London’s sizzling heat island is bad news for your sweaty office – Wired.co.uk
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Our cities are sweltering. And they’ve been designed to cook us. According to climate estimates, the extreme temperatures registered in recent summer heatwaves in the UK will, by 2040, constitute normal summer temperatures. Heatwaves will become longer and more intense and our cities, constructed from a mix of high density materials with high thermal conductivity, will get hotter and hotter.
The urban heat island effect is not a new phenomena, but countries like the UK are more exposed to the threats of extreme heat as summer’s get longer and hotter. Take London as an example. Temperatures in the UK’s capital are, on average, one to three degrees celsius hotter than the surrounding countryside.
Unlike more southerly cities on the European continent, which have been better-designed to cope with higher temperatures, London is woefully ill-prepared for a warming world. And that’s really bad news for your hot and sweaty office. Simply put: London wasn’t build to be this hot, and cooling it down is going to take a lot of time and money.
First, the science of why cities get so hot. In rural areas the ground is less dense and has a lower heat capacity. Trees provide an insulating layer above ground, blocking out the extreme heat of the sun. And, at night, rural areas cool down as all the heat stored up during the day escapes.
In urban areas, roads, pavements, glass and concrete buildings, cars and people combine to heat up the air in a vicious cycle. When exposed to the sun during the day, the high density surfaces of a city become very hot. With nowhere to go, this rapidly heats up the air around it. And at night, blocked in by high density materials, the heat struggles to escape.
Row upon row of tall buildings also block out any breeze, with the roofs of these buildings often covered in dark, artificial materials that trap more heat. All that hard concrete and asphalt is, by design, also terrible at storing moisture. On a hot day, moisture in natural ground is released into the air to cool it down (a bit like when you sweat). In the concrete jungle of a city, all that rain runs down into drains. That’s great to stop a city from flooding, but not so great when you’re in the midst of a heatwave.
Right now, your London office might not be air conditioned. Soon, your employer will likely have little choice. But adding air-con to London’s growing urban heat island predicament will only make things worse. Air-con drives climate change by increasing electricity demand which is mostly met by burning fossil fuels. This, in turn, makes it hotter, which then requires more air-con units. It’s expensive, it’s dirty and it’s a woefully short-term solution.
So what can be done? Simply, cities like London need to go green. And fast. Buildings need better insulation, cars need to be taken off the roads and electric vehicle use needs to increase. The city needs more parks, more trees, more grass. And it needs all of this not just in isolated urban oases but on walls and on roofs and on busy city centre streets. Every surface has potential.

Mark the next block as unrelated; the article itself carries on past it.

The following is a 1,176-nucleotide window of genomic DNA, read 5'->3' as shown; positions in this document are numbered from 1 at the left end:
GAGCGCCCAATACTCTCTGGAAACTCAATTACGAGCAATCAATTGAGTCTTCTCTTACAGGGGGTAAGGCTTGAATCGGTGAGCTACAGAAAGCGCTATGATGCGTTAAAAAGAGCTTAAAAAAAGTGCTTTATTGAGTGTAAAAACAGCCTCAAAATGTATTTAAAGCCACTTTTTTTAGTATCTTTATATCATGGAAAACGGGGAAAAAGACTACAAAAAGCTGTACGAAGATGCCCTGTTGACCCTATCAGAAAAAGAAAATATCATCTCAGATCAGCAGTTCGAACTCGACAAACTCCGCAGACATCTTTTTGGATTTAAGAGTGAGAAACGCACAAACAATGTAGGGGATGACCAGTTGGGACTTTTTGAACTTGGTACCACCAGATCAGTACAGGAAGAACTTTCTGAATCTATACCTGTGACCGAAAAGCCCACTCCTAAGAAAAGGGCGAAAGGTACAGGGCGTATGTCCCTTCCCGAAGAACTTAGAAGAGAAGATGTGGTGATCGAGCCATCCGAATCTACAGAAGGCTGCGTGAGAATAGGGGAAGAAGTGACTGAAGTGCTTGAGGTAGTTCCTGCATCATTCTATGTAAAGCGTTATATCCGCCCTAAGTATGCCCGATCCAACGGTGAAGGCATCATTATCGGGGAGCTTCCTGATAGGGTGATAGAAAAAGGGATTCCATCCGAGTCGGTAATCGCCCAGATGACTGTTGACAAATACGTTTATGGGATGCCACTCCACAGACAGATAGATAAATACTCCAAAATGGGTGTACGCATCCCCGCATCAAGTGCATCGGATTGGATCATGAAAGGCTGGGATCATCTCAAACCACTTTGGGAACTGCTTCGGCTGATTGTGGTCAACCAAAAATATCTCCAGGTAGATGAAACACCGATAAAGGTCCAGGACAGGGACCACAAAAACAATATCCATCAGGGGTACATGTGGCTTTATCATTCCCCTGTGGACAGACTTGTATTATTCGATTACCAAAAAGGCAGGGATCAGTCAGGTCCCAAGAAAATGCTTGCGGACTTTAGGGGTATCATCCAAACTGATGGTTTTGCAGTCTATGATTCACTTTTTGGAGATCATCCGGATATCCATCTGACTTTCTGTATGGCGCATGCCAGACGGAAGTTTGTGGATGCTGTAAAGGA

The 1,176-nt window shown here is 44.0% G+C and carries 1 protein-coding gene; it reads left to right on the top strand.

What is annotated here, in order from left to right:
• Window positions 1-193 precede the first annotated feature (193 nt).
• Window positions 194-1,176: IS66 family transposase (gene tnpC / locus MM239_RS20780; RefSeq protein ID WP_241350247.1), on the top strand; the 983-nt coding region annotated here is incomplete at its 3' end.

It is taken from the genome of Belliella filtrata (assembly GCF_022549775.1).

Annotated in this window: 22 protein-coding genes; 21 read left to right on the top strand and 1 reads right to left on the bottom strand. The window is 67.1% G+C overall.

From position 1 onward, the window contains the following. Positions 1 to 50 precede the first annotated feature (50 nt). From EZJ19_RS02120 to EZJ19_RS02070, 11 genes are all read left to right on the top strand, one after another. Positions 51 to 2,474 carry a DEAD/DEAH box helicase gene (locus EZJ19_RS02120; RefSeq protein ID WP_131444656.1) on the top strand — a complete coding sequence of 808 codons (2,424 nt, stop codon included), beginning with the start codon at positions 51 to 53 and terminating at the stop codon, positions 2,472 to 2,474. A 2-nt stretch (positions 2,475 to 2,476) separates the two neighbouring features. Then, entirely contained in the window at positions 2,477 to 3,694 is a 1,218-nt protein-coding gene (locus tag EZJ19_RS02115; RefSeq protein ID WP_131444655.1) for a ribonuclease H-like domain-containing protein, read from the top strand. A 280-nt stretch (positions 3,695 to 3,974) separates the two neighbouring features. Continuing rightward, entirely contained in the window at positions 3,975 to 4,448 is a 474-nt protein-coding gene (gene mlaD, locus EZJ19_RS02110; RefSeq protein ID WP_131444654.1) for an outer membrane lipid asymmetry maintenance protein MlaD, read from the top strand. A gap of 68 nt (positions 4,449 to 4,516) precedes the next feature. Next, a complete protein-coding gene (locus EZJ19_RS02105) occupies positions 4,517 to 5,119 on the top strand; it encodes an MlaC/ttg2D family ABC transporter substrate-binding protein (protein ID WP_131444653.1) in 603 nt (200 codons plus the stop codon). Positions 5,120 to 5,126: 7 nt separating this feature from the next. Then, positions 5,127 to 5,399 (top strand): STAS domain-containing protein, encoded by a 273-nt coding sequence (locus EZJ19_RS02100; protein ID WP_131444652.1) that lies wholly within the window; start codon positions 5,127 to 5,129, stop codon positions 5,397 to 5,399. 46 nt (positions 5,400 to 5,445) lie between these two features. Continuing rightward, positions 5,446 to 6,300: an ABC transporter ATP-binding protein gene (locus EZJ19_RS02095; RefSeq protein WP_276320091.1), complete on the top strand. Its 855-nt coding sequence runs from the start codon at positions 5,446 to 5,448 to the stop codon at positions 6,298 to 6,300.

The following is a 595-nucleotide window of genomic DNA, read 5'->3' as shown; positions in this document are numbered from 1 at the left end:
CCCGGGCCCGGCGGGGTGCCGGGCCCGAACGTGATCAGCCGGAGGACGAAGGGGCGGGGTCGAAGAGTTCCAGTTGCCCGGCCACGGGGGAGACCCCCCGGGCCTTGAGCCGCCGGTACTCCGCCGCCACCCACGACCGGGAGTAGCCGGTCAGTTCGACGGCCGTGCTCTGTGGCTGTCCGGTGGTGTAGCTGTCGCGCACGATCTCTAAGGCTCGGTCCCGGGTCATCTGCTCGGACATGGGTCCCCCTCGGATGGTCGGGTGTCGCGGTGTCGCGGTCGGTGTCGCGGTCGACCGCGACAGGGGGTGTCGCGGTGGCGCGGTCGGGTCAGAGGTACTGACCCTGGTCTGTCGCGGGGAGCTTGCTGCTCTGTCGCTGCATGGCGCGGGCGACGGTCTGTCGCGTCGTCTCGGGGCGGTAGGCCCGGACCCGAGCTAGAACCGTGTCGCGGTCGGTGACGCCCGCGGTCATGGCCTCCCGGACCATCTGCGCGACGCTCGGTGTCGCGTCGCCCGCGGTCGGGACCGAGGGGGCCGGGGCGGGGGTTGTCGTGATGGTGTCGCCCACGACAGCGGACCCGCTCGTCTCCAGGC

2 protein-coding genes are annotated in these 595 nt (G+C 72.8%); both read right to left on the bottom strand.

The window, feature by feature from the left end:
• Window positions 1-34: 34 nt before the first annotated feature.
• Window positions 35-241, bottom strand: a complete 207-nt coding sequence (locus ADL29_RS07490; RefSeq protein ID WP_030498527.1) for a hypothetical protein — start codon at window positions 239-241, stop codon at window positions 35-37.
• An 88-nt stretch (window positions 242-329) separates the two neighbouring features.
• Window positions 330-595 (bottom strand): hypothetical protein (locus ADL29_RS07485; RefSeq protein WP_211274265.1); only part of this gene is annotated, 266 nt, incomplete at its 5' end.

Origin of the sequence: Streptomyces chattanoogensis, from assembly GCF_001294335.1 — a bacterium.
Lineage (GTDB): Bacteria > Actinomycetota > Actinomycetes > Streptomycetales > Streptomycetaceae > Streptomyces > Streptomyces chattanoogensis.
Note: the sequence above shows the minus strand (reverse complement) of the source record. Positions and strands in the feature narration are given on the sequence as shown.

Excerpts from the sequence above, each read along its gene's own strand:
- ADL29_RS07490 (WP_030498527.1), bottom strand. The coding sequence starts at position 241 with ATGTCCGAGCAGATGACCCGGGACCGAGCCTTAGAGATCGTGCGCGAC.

But some of the solutions are more simple. Starting right now, we should paint more things white. Surface albedo, essentially a measure of how well a body reflects solar radiation, is far higher on lighter-coloured surfaces. Think of your typical picture-postcard Mediterranean town. Now think of your typical London street.
But London, and other more temperate cities that are likely to experience longer, hotter summers, are not an exact comparison with their warmer Mediterranean counterparts. Designing solutions to London’s urban heat island problem need to take into account that, for most of the year, the city needs heating up. Helpfully, environmental simulations have shown that it is more important to reduce the requirement for cooling a city like London than to reduce the requirement for heating it. Simply put: making it easier to cool London down will have a far larger positive environmental impact than making it easier to heat London up.
Major new developments in London are already taking this into account. Buildings are being oriented to minimise the amount of heat entering them during in the summer. Passive and mechanical ventilation systems – including those that efficiently cool buildings during the night – will also reduce the urban heat island effect the need for air-con.
Failure to respond properly could have a dire impact on the economy of London and the health of its inhabitants. Ultimately, urban heat islands cost money. The heatwave that hit Europe in the summer of 2003 — the hottest summer on record — claimed more than 70,000 lives. In the UK alone, around 2,000 people died in the space of ten dangerously hot days during August 2003. We already know how we can redesign and rethink cities like London to cope better with the crippling urban heat island effect – now we need to take decisive action.
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